In the final episode of this International Emmy Award-winning web series, Beth (Beth Chote) is on the run from the hooded, masked bike gang, and heads into the perennially grey and misty streets of Porirua. Although Matt (Tim Kano) promises to rescue her, Beth finds herself trapped on a dam surrounded by the hoodies — where at last she discovers the secret of the town's bizarre and spooky behaviour towards her. What she does next is even more surprising...
Freaky creator Thomas Robins’ second horror anthology for kids makes use of a sophisticated story structure. Years ago Room 21 at Killian High was cursed by its satanic school founder. A new principal dismisses warnings and opens the space, unleashing the curse onto new students. Each episode is split into three parts as three students battle demons. The number 21 plays an important role; the 21 students of Room 21 must overcome an eclectic range of demons or else the evil Killian claims their souls ‘forever’. A second season followed in 2008.
Sedition - The Suppression of Dissent in World War II New Zealand chronicles the experiences of Kiwi pacifists during wartime. New laws affecting meetings, mail and media coverage meant that talking about pacifism could result in arrest, and imprisonment. By June 1940, holding more than one copy of a 'subversive' magazine could mean nine months hard labour. Ironically many of the MPs backing the laws had earlier been imprisoned for their anti-war beliefs; while Christian Pacifist Society leader Ormond Burton was twice decorated for bravery during World War I.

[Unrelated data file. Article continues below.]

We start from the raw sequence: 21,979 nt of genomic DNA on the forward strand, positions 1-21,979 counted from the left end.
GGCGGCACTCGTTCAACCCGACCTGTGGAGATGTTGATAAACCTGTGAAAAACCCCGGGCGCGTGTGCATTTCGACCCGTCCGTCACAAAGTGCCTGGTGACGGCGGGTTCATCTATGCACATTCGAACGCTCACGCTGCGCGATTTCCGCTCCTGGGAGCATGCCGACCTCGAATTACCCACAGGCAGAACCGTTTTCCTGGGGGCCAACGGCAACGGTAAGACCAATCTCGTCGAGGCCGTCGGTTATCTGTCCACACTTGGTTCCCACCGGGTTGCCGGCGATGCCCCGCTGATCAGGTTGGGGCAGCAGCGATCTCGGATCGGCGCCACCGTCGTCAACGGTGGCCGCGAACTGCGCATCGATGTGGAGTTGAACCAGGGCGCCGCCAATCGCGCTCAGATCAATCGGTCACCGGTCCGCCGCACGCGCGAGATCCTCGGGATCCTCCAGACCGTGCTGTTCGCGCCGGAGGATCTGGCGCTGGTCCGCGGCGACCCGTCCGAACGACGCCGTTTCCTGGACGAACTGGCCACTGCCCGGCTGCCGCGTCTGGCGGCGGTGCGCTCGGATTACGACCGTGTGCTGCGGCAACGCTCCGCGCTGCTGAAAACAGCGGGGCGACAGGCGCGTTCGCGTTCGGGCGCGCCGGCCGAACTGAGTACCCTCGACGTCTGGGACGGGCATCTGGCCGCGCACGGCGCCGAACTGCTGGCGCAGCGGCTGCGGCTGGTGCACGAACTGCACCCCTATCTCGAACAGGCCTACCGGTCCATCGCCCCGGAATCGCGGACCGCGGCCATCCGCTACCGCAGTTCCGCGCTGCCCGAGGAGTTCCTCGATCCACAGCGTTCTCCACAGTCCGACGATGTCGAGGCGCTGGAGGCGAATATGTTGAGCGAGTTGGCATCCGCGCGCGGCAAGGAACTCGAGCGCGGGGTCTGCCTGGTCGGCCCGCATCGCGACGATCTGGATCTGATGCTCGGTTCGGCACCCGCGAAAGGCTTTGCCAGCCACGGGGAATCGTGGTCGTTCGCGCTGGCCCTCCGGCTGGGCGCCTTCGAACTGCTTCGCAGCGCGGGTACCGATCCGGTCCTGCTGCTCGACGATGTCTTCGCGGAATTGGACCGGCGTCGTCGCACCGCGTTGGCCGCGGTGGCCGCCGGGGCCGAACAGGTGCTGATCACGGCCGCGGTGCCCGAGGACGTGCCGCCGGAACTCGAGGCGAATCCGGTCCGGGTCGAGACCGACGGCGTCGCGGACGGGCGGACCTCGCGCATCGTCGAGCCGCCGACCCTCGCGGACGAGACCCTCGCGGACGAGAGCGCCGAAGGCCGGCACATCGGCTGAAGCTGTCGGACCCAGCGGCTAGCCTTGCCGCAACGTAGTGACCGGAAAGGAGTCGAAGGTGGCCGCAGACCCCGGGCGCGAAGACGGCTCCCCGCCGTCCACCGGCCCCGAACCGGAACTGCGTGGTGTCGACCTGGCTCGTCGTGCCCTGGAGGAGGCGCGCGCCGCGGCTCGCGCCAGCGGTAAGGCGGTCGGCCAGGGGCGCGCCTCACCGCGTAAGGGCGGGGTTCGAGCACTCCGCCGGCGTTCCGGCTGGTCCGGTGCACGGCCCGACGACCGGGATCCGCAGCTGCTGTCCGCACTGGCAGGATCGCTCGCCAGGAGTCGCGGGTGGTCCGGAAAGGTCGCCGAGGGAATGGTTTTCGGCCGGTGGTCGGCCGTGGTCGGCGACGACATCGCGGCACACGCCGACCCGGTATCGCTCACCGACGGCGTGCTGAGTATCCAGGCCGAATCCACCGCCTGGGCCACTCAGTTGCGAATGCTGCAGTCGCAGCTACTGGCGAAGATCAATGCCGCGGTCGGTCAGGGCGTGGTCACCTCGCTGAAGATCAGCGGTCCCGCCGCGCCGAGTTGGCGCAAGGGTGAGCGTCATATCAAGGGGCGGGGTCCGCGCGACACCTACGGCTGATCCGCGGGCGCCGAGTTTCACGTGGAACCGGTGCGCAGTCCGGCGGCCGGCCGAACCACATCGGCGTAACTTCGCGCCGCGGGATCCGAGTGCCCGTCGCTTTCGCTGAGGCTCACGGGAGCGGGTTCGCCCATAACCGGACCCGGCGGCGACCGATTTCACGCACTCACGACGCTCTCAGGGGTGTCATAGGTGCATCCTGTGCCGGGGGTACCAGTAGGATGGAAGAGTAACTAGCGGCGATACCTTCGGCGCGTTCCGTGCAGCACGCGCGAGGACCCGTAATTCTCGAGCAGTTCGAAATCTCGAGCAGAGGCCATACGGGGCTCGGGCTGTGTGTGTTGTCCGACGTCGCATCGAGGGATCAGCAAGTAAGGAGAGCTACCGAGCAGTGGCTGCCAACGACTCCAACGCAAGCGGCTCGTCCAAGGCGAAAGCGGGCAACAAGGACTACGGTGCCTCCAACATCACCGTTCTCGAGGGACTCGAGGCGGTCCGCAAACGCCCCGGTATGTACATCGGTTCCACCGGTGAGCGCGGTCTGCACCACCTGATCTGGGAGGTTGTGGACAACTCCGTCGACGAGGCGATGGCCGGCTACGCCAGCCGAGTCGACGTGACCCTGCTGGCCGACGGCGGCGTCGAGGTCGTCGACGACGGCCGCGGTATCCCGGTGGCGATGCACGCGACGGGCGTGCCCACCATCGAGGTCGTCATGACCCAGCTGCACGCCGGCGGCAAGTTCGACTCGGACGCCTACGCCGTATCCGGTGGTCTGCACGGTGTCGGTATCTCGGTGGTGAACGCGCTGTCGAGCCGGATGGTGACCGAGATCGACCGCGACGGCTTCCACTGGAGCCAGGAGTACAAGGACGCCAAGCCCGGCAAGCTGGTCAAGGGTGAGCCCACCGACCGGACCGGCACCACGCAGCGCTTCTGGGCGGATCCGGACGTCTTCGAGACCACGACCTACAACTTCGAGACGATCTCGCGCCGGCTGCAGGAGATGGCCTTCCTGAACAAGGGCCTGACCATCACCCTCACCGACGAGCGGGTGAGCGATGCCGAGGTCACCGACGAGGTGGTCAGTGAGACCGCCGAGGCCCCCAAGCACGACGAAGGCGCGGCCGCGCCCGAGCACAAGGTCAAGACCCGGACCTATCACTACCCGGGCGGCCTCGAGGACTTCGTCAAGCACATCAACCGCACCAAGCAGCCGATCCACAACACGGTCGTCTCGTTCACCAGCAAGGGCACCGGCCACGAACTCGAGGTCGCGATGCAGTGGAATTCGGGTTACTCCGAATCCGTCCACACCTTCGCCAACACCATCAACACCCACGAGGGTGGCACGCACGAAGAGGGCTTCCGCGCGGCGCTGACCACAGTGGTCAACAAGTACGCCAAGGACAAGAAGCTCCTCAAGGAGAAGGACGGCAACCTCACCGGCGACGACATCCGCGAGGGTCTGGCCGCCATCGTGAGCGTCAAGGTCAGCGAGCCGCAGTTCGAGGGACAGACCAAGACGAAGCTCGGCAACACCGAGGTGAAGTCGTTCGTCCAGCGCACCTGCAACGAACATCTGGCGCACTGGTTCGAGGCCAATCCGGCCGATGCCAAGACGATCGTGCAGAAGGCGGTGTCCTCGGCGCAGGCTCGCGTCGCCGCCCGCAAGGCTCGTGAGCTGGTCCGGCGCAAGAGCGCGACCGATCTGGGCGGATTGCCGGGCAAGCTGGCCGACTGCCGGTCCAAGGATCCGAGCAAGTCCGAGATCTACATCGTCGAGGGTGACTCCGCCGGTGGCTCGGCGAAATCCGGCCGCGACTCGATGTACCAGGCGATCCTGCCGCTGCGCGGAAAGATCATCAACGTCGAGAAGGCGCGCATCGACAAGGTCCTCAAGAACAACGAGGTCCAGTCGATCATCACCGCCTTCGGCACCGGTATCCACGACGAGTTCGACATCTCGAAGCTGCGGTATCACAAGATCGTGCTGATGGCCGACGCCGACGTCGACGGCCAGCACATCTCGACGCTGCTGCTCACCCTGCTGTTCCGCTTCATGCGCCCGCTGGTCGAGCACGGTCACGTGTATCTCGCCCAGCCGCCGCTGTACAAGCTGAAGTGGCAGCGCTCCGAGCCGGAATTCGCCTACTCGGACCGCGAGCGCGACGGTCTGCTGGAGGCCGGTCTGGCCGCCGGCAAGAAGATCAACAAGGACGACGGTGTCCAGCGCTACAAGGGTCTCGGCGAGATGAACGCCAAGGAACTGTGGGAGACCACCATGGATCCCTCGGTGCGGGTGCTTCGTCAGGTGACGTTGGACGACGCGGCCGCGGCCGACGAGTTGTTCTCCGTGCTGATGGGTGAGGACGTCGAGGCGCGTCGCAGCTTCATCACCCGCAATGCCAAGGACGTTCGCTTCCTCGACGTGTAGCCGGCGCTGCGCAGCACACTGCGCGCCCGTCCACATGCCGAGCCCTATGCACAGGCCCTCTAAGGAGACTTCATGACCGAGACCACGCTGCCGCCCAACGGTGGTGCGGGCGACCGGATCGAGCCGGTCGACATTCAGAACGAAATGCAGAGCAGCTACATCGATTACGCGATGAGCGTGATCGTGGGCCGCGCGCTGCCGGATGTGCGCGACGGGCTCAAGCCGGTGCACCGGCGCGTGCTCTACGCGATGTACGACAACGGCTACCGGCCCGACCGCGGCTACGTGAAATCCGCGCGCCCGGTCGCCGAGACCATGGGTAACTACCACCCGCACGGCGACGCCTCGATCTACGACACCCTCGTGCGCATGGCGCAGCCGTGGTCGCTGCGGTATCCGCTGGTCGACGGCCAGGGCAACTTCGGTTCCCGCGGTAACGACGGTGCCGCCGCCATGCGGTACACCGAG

The Strip centres around 30-something Melissa (Luanne Gordon), who sheds a legal career to set up a male strip revue. Created by Alan Brash, The Strip played to a certain demographic's desire for ogling naked men (warmed up by 1987 play Ladies Night and 1997 film The Full Monty), but with a focus on female characters, as Melissa juggles business with raising a teenage daughter. Taking cues from Ally McBeal (with fantasy sequences to match) the Gibson Group tale of g-strings, feminism and red light romance screened for two series on TV3 and sold internationally.
Tele-movie Clare is based on Clare Matheson's autobiographical book Fate Cries Enough. It recreates the experiences of the author (played here by Robyn Malcolm, then fresh from Shortland Street) who for 15 years was an unwitting part of a disastrous gynaecological study at Auckland's National Women's Hospital. The study would later become known as ‘The Unfortunate Experiment', after a Metro article by Sandra Coney and Phillida Bunkle. It was also the subject of a Commission of Inquiry, whose official report led to major changes in law around health consumers' rights.